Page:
Nunavut Housing Corporation says workshops will be a pilot project to teach residents how to monitor and repair housing
The Nunavut Housing Corporation announces that it will launch education workshops for people living in social housing across the territory.
The workshops will be a pilot project to teach tenants how to monitor, maintain and maintain housing, Housing Minister Lorne Kusugak said, speaking to the Legislative Assembly committee all Wednesday evening.
“This will give tenants the opportunity to learn about home maintenance, budgeting, maintaining your home and the responsibilities of being a tenant in social housing and how to apply for social housing,” did he declare.
The project will also teach tenants how to do things like get rid of minor mold and make small repairs like fixing a doorknob or cabinet.
“One of the things that the housing corporation has been really bad at, actually, is providing information on the different programs that are available to landlords, renters, etc. and we need to do better at that,” Kusugak said.
While local housing authorities carry out annual inspections of social housing, damage is not always reported.
“We need to get our housing association staff to do better in terms of reporting misuse or misuse of units, and in turn monitoring that and fixing them,” Kusugak said.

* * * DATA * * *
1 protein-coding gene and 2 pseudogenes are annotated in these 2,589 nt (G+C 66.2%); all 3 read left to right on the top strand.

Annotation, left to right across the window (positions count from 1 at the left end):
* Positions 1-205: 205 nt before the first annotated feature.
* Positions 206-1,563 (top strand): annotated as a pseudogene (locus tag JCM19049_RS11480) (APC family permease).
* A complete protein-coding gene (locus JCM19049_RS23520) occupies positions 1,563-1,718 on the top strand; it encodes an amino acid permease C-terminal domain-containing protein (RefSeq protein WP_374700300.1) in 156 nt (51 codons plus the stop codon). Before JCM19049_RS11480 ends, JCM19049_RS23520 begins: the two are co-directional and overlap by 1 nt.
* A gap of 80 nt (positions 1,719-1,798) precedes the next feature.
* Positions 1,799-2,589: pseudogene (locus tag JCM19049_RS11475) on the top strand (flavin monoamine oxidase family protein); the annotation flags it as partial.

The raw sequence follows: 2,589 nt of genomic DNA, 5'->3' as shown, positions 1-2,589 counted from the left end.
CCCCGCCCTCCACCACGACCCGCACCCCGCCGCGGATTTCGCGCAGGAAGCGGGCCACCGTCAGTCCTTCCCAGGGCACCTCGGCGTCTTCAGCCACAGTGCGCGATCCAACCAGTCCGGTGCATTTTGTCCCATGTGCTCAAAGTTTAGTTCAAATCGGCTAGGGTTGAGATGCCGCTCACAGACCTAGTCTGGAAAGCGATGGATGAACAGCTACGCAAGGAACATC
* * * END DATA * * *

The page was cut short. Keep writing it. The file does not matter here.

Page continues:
Iqaluit-Tasiluk MPP George Hickes said it shouldn’t be the local housing authority’s responsibility to look over tenants’ shoulders, but that staff should be better able to carry out regular inspections.
He said that during last year’s campaign, some of the units he visited were “in an incredible state of disrepair, and [with] the kind of things that don’t happen in a year, two years or even five years.
“I cannot stress enough the amount of work that would be avoided if these annual inspections took place and if these discussions took place as soon as possible,” Hickes said Wednesday, during the meeting.
The committee also heard that the housing corporation has 6,000 public housing units, but another 3,000 are still needed to meet demand, and 50% of its housing stock is over 30 years old.
“It becomes very difficult to maintain something that is really, really old and renovated so many times that it shrinks from the inside,” Kusugak said.
Overcrowding is also an issue affecting the housing company’s stock, Kusugak said. Damage is more likely to occur simply because more people are using the device.
“There are a lot of people who do their best to maintain their homes, to keep them clean and to maintain them, but when there is no room in this house and you have three families and a bathroom, something thing is going to break,” he said. said.
The tenant education workshop pilot is expected to begin in 2022-2023 and officially launch in 2023-24.